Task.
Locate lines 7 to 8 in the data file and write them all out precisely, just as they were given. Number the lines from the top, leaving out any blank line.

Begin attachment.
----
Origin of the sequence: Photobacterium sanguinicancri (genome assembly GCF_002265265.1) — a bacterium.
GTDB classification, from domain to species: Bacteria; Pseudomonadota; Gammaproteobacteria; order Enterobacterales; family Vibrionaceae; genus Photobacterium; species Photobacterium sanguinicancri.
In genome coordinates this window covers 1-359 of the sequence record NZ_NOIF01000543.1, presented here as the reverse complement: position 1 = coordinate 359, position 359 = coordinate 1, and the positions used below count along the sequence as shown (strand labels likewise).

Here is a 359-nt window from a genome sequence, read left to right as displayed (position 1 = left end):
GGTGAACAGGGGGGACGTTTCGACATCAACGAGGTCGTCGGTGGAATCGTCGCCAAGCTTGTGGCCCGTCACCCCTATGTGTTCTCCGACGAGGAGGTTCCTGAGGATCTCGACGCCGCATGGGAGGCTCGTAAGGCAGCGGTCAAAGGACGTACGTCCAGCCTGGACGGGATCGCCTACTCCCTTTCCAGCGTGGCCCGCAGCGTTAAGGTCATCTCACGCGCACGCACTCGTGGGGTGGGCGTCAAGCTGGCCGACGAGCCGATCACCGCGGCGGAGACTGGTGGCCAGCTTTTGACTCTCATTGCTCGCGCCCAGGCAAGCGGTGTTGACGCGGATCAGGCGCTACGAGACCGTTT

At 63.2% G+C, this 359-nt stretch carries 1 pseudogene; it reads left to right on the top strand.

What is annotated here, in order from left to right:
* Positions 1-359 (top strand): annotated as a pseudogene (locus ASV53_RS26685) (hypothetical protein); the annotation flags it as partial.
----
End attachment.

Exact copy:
What is annotated here, in order from left to right:
* Positions 1-359 (top strand): annotated as a pseudogene (locus ASV53_RS26685) (hypothetical protein); the annotation flags it as partial.